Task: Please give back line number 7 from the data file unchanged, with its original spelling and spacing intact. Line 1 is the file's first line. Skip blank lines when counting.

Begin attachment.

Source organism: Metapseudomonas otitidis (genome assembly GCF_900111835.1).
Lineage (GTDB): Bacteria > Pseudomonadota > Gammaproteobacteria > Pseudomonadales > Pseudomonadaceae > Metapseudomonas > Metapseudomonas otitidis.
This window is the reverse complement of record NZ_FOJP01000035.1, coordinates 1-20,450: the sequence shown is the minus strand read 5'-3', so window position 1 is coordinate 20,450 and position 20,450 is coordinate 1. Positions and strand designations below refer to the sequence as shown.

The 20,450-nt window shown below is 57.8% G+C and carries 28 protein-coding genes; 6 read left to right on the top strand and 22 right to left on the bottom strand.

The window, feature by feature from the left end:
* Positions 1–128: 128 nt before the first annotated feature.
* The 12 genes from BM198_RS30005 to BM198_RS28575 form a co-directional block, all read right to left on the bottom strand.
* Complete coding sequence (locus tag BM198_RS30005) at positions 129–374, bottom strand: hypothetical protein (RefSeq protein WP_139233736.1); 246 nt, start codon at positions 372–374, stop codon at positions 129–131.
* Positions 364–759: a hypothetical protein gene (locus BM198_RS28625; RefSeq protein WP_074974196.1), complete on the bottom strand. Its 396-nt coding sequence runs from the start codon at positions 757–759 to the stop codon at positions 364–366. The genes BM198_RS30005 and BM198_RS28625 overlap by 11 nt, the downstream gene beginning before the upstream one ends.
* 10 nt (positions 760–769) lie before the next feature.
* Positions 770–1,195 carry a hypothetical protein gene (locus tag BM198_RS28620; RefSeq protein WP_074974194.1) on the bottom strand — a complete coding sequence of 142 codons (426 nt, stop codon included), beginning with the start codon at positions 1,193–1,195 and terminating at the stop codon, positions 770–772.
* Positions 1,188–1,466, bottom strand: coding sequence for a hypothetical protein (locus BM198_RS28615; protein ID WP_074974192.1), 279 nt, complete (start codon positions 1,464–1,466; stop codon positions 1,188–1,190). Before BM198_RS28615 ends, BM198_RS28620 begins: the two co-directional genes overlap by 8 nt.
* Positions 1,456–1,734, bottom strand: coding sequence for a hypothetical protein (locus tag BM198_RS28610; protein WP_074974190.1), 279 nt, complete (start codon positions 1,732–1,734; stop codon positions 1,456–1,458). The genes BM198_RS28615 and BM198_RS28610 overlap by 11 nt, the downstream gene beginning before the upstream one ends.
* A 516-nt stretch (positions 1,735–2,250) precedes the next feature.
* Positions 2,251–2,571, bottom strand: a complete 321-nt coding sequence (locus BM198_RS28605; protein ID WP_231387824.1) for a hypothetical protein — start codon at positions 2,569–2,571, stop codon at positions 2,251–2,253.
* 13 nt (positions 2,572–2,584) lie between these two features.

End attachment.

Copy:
* The 12 genes from BM198_RS30005 to BM198_RS28575 form a co-directional block, all read right to left on the bottom strand.